Tiger Moms: Harsh Parenting, Harsh Outcomes
Trigger Warning for Suicide, Self-Harm, and Depression
Remember Amy Chua, the woman who wrote The Battle Hymn of the Tiger Mother but ended up singing The Siren Song of the Back-Pedaler? Over two years after the publishing of her memoir and the explosion surrounding it, her name is passing lips again thanks to Slate reporting on pertinent research regarding Asian-American parenting styles:
Since “tigers” in Kim’s study scored highly on the shaming practice believed more common among Asian-Americans, it seems that, pre-Chua at least, tiger parenting would be less common among whites. (The moms rated themselves more highly on shaming than even their kids, suggesting tiger moms—like Chua, who recounted such instances in her best-seller—feel no shame in their shaming)
And although Chua presented her own children as Exhibit A of why her parenting style works, Kim said, “Our data shows Tiger parenting produces the opposite effect. Not just the general public but Asian-American parents have adopted this idea that if I’m a tiger parent, my kids will be whizzes like Chua’s kids. Unfortunately, tiger children’s GPA’s and depressive symptoms are similar to those whose parents who are very harsh.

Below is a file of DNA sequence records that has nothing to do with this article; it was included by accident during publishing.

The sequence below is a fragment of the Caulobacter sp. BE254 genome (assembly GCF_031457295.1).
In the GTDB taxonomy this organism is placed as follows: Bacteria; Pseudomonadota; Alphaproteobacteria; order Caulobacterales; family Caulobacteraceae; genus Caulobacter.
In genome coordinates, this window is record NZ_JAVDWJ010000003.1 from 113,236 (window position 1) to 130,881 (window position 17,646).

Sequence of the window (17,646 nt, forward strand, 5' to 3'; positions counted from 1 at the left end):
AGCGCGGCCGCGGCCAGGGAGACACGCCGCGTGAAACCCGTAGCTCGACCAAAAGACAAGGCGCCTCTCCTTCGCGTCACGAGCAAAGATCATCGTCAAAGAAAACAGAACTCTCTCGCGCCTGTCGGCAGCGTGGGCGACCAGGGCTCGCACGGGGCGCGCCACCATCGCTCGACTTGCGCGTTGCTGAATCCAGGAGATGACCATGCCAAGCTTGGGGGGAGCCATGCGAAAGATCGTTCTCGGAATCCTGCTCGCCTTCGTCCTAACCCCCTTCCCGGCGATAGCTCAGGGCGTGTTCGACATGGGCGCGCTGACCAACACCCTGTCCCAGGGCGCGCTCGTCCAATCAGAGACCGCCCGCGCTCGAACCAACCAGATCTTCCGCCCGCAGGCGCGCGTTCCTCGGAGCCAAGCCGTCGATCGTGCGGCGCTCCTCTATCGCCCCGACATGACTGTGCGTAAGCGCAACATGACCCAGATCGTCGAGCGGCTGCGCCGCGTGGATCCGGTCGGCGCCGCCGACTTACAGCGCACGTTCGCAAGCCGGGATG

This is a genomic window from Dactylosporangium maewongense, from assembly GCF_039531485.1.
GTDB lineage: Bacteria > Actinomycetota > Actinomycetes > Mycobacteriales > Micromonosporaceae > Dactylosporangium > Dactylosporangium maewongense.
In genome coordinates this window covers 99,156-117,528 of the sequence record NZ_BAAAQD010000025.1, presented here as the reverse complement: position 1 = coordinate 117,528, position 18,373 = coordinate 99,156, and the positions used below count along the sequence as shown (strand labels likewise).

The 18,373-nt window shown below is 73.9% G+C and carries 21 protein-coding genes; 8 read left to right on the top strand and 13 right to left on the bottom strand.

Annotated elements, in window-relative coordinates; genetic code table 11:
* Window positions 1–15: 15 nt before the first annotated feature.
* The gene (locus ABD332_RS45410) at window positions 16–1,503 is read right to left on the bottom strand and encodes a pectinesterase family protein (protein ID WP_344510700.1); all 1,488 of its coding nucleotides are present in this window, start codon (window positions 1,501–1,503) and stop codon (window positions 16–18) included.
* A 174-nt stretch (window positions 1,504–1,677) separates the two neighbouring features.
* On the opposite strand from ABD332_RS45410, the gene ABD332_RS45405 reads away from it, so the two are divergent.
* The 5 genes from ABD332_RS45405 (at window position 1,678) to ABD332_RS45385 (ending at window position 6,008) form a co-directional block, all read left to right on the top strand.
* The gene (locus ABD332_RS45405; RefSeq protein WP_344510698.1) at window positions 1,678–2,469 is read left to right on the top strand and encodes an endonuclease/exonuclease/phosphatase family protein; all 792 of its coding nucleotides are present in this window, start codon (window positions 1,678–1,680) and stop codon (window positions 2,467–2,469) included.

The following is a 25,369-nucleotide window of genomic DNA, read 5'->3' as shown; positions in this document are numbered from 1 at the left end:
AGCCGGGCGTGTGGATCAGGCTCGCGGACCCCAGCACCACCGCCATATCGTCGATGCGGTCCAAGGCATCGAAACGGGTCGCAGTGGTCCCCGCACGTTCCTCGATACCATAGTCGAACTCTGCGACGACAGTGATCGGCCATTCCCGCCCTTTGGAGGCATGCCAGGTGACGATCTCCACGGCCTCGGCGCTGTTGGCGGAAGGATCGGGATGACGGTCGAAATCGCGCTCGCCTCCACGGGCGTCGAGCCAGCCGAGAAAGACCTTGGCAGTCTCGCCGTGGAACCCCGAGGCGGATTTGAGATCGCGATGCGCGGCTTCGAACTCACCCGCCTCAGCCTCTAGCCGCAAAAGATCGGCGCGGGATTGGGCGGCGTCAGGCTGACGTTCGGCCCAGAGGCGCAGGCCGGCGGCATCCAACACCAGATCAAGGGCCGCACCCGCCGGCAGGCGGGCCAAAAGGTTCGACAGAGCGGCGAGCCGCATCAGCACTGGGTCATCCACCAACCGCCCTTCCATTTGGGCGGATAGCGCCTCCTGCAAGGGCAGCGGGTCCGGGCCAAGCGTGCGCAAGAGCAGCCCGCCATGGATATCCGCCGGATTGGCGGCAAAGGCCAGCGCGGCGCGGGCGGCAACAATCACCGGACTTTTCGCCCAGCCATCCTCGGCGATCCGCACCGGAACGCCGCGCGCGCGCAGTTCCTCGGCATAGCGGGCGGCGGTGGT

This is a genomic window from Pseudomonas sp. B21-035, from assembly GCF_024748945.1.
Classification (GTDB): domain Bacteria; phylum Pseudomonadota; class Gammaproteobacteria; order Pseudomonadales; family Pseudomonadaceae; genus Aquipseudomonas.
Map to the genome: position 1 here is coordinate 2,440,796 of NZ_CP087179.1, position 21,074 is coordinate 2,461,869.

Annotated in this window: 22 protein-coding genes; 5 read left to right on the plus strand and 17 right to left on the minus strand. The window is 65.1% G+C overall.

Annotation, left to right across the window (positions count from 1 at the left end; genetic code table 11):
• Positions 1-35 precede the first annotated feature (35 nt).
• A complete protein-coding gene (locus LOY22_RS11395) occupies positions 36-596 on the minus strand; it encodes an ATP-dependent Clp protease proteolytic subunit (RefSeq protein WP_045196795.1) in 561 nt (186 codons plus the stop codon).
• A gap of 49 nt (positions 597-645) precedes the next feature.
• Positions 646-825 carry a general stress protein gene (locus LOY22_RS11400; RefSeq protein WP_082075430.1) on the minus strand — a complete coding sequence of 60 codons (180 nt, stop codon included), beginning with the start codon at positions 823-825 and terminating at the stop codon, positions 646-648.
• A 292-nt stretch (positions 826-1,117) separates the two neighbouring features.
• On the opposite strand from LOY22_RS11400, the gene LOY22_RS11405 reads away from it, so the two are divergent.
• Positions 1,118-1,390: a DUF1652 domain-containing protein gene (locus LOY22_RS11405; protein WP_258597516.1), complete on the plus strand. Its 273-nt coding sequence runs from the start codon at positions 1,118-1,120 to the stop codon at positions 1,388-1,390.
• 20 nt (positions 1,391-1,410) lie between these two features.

I cannot express how glad I am that the study took a look at depressive symptoms. This is due to the unhappy facts about the suicide rates among young US-born Asian-American women.
According to Dr. Elizabeth Noh:
- Suicide is the second leading cause of death among Asian American women, ages 15-24.
- Asian American women, ages 15-24 and over 65, have the highest female suicide rates across all racial/ethnic groups.
- Asian American adolescent girls (grades 5-12) demonstrate the highest rates of depression across both race/ethnicity and gender.
- “Model minority” expectations and family pressures often are cited as factors of suicide.
I can attest to this. As a college student, I attended a support group by and for Asian-American women where we discussed the real-life, non-theoretical intersection of race, class, and gender that affected our everyday lives; the struggles that no one knew lurked behind the straightened-teeth smiles and college admission letters; the never-ending battle to please just about everyone in our filial, social, academic, and professional lives.
Every one of us, by virtue of being in that room, were highly successful students attending a relatively highly-ranked school. Not one of us had passed our teenage years without major suicidal ideation and depressive episodes.